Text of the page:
Library Corner: We keep the light on
Director of Library Resources
Challenged stories. Banned writings. Burned books. Daily, libraries across the United States, including Grand County Library District, are proud to protect the integrity of all reading materials as mandated by our First Amendment rights.
Judith Krug, a freedom of speech proponent and library activist, helped found Banned Books Week in 1982. Since then, Banned Books Week, this year Sept. 22-28, is a week-long celebration of literature deemed too dangerous to read, many of which are now considered classics.
There are hundreds on the banned and challenged books list, including Rudyard Kipling’s “The Jungle Book,” Toni Morrison’s “Beloved,” George Orwell’s “1984,” Raina Telgemeir’s “Drama,” and J. K. Rowling’s “Harry Potter” series. Libraries use the week to bring awareness to the importance of intellectual freedom and the protection of the First Amendment.
Banning books in the United States dates to before the Civil War. To avoid debates on slavery, pro-abolitionist writings were barred from bookstores by the Confederacy. “Uncle Tom’s Cabin,” by American abolitionist Harriet Beecher Stowe, is often cited as the first book that was banned on a national scale. Written in 1852, Stowe introduced a black protagonist in a book that is against slavery and racism. It eventually became an international bestseller and is considered to have been an influence on the Civil War.
Racism may have been an initial cause of dissonance pertaining to literature in the United States, but it was far from the last. A history of heated national debates correlates to the challenging of books.
Topics are often tied to differing moral opinions, as diverse as our country’s population. Brave authors, then and now, confront the norms of the day in their writings. Although freedom of religion and expression are protected under the First Amendment, they remain the top complaints regarding books. Sexuality, racism, violence, profanity, alternative lifestyles, anti-Americanism, witchcraft, and many other topics are also often used as reasons for challenging books.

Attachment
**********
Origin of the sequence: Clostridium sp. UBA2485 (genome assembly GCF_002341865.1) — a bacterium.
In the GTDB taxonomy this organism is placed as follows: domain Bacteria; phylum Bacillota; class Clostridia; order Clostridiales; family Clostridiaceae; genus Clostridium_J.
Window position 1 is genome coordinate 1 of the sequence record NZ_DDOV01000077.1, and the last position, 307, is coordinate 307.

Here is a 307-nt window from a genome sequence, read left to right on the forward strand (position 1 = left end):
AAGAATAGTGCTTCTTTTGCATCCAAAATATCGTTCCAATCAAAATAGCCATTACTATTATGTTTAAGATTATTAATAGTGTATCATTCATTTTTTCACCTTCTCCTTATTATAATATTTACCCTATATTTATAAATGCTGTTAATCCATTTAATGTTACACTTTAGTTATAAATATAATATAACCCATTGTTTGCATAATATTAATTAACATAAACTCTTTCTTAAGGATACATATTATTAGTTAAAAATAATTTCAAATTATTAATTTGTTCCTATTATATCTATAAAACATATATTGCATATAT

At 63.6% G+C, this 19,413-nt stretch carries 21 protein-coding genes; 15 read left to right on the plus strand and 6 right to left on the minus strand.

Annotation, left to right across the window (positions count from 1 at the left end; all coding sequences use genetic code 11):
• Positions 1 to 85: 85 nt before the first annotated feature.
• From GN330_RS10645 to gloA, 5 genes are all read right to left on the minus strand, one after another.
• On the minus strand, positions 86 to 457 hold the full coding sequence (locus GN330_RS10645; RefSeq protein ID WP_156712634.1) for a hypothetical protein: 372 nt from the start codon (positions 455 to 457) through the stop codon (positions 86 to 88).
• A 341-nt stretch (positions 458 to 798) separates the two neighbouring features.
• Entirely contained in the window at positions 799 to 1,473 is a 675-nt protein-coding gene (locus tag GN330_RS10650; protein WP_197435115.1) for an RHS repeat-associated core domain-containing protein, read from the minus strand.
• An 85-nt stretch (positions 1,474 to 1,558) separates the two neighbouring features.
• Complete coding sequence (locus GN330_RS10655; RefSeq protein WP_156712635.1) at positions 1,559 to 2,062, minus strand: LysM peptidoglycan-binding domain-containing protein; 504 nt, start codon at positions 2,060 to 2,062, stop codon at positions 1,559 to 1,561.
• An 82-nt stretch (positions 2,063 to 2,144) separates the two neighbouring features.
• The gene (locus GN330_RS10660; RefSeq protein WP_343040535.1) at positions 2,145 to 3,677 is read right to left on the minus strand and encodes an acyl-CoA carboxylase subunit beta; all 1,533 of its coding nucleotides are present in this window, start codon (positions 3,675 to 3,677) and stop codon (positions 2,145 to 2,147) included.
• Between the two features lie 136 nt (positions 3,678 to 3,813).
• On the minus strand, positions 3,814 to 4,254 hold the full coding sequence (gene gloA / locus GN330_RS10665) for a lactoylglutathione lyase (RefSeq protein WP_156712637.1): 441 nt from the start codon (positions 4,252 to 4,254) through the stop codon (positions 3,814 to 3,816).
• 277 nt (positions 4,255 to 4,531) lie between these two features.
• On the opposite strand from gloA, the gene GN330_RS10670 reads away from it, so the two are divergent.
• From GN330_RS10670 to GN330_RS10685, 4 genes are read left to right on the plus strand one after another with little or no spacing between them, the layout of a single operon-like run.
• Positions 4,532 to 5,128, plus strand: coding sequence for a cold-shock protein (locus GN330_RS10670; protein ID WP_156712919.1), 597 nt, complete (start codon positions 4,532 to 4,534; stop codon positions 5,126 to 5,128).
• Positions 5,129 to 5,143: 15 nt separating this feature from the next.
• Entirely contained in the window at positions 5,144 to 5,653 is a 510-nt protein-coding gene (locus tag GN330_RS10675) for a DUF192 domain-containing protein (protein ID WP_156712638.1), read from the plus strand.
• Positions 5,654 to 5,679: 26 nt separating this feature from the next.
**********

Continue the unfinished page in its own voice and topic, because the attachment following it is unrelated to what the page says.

The Library Bill of Rights is the cornerstone of Grand County Library District. It asserts that, “Libraries should challenge censorship in the fulfillment of their responsibility to provide information and enlightenment.” It is our goal to provide free access to any information and to ensure the availability of differing viewpoints to all who wish to read them.
Curious to read challenged books available within GCLD’s libraries? Celebrate your rights by going to http://www.gcld.org and visiting the catalog. There you can view a list of banned and challenged books in the GCLD collection.
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Grand County residents managed to avoid gatherings, wear masks, stay apart and reduce the COVID numbers over the holidays. They kept family and visitors under control, and the numbers of infected people went down.